Tips for helping prevent Alzheimer’s & dementia

September 7, 2016

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Lauren
Lead Copywriter

Alzheimer’s is a disease that affects all of us.

Many people have had a close relative or friend touched by the disease. We may worry if we will develop Alzheimer’s, which is a particular concern for people who have had family members with the disease. Though there are no sure-fire ways to avoid the disease, there are steps you can take to help lower your likelihood.

Stay mentally active and interact with friends and family
Keeping your mind busy helps “lower the risk of cognitive decline.” Alzheimer’s Association recommends these activities to keep your mind active:
-Stay curious and involved — commit to lifelong learning
-Read, write, work crossword or other puzzles
-Attend lectures and plays
-Enroll in courses at your local adult education center, community college or other community group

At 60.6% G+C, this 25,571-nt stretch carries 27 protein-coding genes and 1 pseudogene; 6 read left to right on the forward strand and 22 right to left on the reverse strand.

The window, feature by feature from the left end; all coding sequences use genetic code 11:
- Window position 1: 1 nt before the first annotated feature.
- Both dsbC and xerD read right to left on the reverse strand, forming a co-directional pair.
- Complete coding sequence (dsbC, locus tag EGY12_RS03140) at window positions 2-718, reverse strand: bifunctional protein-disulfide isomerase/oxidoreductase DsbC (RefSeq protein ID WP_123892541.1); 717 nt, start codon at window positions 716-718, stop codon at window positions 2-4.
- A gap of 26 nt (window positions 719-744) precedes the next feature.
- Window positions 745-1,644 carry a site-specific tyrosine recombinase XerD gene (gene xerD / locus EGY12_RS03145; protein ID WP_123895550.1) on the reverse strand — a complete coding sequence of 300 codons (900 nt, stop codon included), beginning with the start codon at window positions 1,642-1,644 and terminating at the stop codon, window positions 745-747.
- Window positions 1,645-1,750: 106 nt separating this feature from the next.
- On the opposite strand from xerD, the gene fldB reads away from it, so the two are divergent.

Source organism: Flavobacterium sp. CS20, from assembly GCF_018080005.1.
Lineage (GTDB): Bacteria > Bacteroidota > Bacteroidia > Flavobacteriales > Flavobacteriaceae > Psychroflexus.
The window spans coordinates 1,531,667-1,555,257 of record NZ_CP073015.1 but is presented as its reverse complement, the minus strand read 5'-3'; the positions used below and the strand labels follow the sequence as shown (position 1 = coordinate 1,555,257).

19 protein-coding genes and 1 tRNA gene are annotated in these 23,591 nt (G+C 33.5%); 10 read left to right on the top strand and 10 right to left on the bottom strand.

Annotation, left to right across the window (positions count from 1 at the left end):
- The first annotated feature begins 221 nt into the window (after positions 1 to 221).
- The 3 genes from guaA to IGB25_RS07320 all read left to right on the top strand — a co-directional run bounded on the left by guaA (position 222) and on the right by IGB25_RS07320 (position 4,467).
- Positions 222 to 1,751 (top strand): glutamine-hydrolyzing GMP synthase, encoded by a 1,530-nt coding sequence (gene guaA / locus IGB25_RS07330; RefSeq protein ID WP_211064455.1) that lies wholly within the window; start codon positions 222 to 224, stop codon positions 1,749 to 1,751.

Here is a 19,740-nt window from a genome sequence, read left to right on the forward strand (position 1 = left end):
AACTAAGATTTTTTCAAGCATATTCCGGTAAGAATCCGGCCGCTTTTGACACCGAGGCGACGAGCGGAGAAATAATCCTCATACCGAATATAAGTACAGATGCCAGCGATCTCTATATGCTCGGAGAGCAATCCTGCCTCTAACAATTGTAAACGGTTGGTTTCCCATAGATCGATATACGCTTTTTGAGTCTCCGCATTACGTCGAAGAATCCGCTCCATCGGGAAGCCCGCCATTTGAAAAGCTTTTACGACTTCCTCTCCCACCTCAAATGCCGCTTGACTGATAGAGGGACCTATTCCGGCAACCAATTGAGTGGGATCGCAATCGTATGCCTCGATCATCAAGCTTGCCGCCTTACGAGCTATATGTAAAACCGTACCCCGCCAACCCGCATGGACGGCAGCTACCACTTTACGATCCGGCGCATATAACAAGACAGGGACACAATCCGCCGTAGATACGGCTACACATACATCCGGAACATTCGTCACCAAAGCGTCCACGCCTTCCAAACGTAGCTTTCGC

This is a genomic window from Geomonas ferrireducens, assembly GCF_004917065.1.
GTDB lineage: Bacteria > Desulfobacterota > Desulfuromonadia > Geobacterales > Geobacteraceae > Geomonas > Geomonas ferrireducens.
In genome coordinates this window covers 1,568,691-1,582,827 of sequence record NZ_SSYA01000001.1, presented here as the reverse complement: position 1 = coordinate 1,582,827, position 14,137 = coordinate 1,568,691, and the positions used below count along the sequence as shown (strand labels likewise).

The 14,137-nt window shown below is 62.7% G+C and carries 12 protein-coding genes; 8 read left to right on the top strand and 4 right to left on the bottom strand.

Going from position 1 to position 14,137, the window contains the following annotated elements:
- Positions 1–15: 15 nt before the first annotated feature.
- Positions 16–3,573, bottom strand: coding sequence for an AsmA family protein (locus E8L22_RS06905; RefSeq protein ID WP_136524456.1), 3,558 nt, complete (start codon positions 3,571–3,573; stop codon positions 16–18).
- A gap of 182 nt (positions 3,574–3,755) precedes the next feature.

-Play games
-Garden
-Try memory exercises

Keep your heart healthy.
Cardiovascular disease, including high blood pressure, diabetes and high cholesterol, can increase your risk of developing Alzheimer’s. According to Alzheimer’s Association, “some autopsy studies show that as many as 80 percent of individuals with Alzheimer’s disease also have cardiovascular disease.” Exercising moderately for at least 150 minutes a week and eating a diet low in sugar and carbs and high in omega-3 fats, vegetables, fruits and whole grains, is a great way to prevent cardiovascular disease.

Protect your head from trauma.
According to the Alzheimer’s Association “there appears to be a strong link between future risk of Alzheimer’s and serious head trauma, especially when injury involves loss of consciousness.” The organization recommends wearing helmets in sports, wearing a seat belt and making your home “fall proof” to limit your chances of hitting your head.

Make sure you get quality sleep.
Studies are discovering a correlation between lack of sleep and Alzheimer’s. For example: A recent study found that people who wake five or more times a night may be “more likely to preclinical Alzheimer’s disease.” Getting at least eight hours of is important; however, if falling asleep is difficult for you, try to avoid electronics before bed and get yourself into a regular sleeping routine. Check out our blog post on Seven Tips for Getting a Good Night’s Sleep.